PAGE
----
This means all hospitals should have a staffing plan that provides adequate, appropriate and quality delivery of health care services and protects patient safety; and is consistent with the requirements of this title.
The bill explains nurse-to-patient ratio in various settings. Like, in trauma emergency care unites, this equates to one nurse with one patient; in operating room units, it is one nurse to one patient along with an additional scrub assistant; in critical care units, it is 2 patients to one nurse; 3 patients to one nurse in emergency room units and so on. From the Nursing Practice Act perspective, this allocation should be regarded as highly critical for nurses because a nurse who leaves an inadequately staffed unit could be charged with client abandonment (White, 2000, 92).
In addition, the bill also specifically describes certain restrictions and prohibitions to the staffing function. Hospitals are required to maintain and display uniform notice to evince registered nurse-to-patient ratios in each unit. In case of failure to do so, or found incoherent with reality, the hospital as well as nurses can be charged with responsible for dangers and/or damages. In case of inadequate staffing or absence of nurses, it could result in substandard care and be charged with legal complications. Staffing that does not comply with requirements in critical care unit and pediatric units could be at high risk of attracting physical damage to patients and child abuse, respectively, which may render dangerous legal consequences to the hospital as well as nurses. In spite of this bill, and its related consequences on the Nursing Practice Act, hospital nurse staffing still does not really seem to be adequate, looking at huge number of vacant positions in the nursing field.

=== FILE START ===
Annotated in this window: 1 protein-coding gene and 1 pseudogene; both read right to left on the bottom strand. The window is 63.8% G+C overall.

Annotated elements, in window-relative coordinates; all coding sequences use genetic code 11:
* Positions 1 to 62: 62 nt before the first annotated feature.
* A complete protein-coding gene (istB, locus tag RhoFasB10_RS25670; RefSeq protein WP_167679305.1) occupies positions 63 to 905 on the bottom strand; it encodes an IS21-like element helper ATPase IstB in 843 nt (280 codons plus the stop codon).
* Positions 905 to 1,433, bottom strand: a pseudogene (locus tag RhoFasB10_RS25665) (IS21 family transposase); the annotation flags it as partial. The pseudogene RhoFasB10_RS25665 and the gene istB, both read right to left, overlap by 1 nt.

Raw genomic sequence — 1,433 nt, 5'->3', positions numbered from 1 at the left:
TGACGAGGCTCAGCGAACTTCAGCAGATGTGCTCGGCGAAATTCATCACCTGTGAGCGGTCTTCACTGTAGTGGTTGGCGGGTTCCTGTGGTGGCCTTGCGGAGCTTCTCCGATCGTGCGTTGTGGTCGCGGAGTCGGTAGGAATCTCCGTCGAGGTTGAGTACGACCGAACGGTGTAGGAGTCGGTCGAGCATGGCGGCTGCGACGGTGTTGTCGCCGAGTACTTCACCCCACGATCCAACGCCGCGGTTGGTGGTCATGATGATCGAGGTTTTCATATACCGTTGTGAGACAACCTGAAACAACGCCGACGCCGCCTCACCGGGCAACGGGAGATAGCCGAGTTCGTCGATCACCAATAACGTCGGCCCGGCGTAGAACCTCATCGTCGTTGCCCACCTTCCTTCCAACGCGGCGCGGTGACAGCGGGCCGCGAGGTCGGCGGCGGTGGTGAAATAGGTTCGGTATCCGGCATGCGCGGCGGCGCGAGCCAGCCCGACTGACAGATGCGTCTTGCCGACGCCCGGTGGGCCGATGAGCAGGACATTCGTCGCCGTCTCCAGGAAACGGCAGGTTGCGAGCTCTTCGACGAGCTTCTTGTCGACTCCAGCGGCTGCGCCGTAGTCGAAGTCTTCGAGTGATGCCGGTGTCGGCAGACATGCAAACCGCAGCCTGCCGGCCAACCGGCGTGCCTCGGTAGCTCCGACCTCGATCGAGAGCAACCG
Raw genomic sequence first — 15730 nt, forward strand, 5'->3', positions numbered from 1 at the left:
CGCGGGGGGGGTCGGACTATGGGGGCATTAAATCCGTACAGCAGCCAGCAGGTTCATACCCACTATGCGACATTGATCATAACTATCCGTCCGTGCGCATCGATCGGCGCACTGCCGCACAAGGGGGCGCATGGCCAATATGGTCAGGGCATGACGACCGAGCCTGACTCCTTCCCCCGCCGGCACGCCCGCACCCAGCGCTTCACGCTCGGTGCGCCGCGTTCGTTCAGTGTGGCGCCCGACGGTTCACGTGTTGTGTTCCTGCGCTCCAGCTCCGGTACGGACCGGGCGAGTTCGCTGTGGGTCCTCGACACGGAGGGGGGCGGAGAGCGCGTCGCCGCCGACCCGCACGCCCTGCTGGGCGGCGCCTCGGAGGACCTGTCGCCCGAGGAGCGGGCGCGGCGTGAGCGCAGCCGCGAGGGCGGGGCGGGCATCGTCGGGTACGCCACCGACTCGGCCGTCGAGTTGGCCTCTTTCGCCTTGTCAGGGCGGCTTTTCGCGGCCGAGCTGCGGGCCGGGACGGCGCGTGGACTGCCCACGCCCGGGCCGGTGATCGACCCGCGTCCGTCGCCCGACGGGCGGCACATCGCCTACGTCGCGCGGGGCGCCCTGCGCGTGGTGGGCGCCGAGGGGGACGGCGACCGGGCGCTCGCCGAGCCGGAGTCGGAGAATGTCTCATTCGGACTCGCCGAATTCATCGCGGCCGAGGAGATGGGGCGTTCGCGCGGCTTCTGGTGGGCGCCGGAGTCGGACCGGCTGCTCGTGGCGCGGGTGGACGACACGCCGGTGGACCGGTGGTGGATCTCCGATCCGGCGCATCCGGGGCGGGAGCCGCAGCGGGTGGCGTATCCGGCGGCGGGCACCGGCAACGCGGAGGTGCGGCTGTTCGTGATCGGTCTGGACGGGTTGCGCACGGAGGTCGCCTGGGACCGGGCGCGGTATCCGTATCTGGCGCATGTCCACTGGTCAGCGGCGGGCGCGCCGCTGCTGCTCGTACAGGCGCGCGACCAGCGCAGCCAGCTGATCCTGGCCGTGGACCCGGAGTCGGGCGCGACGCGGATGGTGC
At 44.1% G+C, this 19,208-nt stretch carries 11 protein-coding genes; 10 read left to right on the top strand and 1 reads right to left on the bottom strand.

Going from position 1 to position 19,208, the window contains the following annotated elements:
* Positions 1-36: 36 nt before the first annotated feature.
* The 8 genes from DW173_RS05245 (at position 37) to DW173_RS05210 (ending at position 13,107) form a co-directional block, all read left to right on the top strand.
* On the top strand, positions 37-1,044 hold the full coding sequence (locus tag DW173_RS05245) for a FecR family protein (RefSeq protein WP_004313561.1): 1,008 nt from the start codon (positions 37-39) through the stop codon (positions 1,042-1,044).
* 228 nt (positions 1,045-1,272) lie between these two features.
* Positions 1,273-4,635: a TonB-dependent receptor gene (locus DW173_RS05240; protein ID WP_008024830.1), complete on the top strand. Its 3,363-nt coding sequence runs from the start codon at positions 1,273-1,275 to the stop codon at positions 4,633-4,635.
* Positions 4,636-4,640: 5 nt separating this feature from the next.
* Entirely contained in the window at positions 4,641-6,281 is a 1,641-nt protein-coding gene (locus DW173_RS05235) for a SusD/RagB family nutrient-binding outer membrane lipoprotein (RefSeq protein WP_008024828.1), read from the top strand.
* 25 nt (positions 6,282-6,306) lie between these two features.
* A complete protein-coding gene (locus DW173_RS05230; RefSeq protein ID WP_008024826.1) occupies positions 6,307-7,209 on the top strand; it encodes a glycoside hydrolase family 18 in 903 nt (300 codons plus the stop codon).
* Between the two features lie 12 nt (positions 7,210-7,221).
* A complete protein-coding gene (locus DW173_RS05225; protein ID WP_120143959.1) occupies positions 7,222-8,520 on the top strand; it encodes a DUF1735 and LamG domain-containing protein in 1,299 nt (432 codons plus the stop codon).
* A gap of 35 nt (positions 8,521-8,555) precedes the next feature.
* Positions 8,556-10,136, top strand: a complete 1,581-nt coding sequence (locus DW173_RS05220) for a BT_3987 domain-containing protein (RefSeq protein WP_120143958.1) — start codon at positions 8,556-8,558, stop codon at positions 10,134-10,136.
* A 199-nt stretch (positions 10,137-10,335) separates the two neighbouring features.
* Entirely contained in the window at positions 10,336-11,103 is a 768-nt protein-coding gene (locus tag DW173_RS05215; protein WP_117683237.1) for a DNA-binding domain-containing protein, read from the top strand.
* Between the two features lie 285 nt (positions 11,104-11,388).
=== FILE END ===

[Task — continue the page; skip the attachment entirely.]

The bill requires the state board to assist hospitals in implementing this bill